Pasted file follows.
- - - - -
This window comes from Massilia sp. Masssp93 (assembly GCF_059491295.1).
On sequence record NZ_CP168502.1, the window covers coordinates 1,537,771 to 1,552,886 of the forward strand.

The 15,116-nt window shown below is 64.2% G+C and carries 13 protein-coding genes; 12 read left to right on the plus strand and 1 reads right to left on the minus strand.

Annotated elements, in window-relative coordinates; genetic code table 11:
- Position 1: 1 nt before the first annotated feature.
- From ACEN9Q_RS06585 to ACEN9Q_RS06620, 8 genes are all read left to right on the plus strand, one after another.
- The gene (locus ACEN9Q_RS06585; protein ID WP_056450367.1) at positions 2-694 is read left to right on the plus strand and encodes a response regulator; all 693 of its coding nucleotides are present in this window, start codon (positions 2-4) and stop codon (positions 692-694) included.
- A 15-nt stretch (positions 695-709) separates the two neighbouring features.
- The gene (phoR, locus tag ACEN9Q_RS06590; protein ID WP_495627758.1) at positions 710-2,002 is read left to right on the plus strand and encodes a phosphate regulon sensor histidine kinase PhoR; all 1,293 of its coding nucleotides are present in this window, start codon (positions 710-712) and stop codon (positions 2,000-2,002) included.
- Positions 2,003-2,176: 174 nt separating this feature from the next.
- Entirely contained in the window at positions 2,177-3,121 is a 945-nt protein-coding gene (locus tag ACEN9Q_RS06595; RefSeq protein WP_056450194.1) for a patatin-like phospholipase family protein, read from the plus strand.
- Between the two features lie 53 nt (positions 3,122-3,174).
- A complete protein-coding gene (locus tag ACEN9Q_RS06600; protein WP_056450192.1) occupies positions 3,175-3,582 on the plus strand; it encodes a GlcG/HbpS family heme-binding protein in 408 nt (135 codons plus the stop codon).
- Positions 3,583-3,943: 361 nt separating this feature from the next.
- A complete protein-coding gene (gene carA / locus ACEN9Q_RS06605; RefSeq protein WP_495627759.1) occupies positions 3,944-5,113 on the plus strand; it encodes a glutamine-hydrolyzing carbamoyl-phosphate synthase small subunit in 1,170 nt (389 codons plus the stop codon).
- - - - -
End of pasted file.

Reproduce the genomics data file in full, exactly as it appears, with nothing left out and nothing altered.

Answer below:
This window comes from Massilia sp. Masssp93 (assembly GCF_059491295.1).
On sequence record NZ_CP168502.1, the window covers coordinates 1,537,771 to 1,552,886 of the forward strand.

The 15,116-nt window shown below is 64.2% G+C and carries 13 protein-coding genes; 12 read left to right on the plus strand and 1 reads right to left on the minus strand.

Annotated elements, in window-relative coordinates; genetic code table 11:
- Position 1: 1 nt before the first annotated feature.
- From ACEN9Q_RS06585 to ACEN9Q_RS06620, 8 genes are all read left to right on the plus strand, one after another.
- The gene (locus ACEN9Q_RS06585; protein ID WP_056450367.1) at positions 2-694 is read left to right on the plus strand and encodes a response regulator; all 693 of its coding nucleotides are present in this window, start codon (positions 2-4) and stop codon (positions 692-694) included.
- A 15-nt stretch (positions 695-709) separates the two neighbouring features.
- The gene (phoR, locus tag ACEN9Q_RS06590; protein ID WP_495627758.1) at positions 710-2,002 is read left to right on the plus strand and encodes a phosphate regulon sensor histidine kinase PhoR; all 1,293 of its coding nucleotides are present in this window, start codon (positions 710-712) and stop codon (positions 2,000-2,002) included.
- Positions 2,003-2,176: 174 nt separating this feature from the next.
- Entirely contained in the window at positions 2,177-3,121 is a 945-nt protein-coding gene (locus tag ACEN9Q_RS06595; RefSeq protein WP_056450194.1) for a patatin-like phospholipase family protein, read from the plus strand.
- Between the two features lie 53 nt (positions 3,122-3,174).
- A complete protein-coding gene (locus tag ACEN9Q_RS06600; protein WP_056450192.1) occupies positions 3,175-3,582 on the plus strand; it encodes a GlcG/HbpS family heme-binding protein in 408 nt (135 codons plus the stop codon).
- Positions 3,583-3,943: 361 nt separating this feature from the next.
- A complete protein-coding gene (gene carA / locus ACEN9Q_RS06605; RefSeq protein WP_495627759.1) occupies positions 3,944-5,113 on the plus strand; it encodes a glutamine-hydrolyzing carbamoyl-phosphate synthase small subunit in 1,170 nt (389 codons plus the stop codon).